We have been working on driving dynamics with a focus on human sensibilities. Our indices include driving feel, quietness, and rigidity and shaking resistance. A platform is commonly thought of as primarily a way to share parts, but that is not the main objective of the Subaru Global Platform. Instead, it is to realize each performance at a high level. Since the platform’s 2016 debut in the Impreza, we have gradually improved the platform with the Forester, the three-row Ascent sold in North America, and the Outback. The new Levorg released in Japan in 2020 represents the final form of the first step for the Subaru Global Platform. But that is not to say it will end here. The platform will continue to evolve toward future generations.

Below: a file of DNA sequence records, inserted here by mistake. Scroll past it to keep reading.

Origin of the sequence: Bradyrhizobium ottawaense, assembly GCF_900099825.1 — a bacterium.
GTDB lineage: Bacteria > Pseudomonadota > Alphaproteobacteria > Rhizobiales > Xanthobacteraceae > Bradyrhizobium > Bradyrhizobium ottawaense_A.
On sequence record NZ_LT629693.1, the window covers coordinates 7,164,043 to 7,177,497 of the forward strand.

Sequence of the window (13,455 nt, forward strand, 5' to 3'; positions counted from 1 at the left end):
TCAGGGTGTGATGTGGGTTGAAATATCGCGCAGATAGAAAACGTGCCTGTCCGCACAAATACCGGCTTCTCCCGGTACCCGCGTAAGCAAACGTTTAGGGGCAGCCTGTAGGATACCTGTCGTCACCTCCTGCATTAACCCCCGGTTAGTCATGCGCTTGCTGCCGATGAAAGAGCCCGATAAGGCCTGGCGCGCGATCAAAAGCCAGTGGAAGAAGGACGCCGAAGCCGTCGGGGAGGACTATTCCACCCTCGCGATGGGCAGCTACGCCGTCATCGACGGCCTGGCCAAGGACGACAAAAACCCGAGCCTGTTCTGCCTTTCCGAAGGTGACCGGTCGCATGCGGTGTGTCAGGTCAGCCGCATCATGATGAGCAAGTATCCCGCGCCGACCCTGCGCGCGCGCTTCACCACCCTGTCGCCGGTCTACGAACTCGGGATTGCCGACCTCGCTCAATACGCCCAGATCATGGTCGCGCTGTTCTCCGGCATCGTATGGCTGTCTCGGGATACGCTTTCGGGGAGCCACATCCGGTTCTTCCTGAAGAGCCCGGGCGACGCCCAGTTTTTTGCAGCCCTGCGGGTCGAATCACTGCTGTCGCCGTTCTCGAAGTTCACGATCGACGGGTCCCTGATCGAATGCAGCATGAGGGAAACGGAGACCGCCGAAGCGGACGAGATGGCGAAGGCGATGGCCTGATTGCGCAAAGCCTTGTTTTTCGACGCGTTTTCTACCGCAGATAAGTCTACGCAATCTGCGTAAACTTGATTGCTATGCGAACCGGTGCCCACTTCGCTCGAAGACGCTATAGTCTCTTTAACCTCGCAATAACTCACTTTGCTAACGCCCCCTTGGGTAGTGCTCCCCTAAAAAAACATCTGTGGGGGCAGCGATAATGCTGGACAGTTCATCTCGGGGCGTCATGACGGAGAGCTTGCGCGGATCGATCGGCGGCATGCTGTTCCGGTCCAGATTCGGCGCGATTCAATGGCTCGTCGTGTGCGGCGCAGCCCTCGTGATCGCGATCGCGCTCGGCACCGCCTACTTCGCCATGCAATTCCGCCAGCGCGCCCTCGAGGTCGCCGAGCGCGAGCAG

Safety as a value
Since its establishment, Subaru has kept the safety of its customers in mind when developing cars. Starting around the 1990s, the engineering department intensified its efforts with the slogan “world’s best passive safety,” and ever since then we have worked steadily to improve our performance. Back then, most people thought safety would not make money, but every now and then we would receive thank-you letters from our customers who said they had been involved in horrible accidents but were luckily saved because they were in Subaru vehicles. These messages encouraged us to address performance improvements.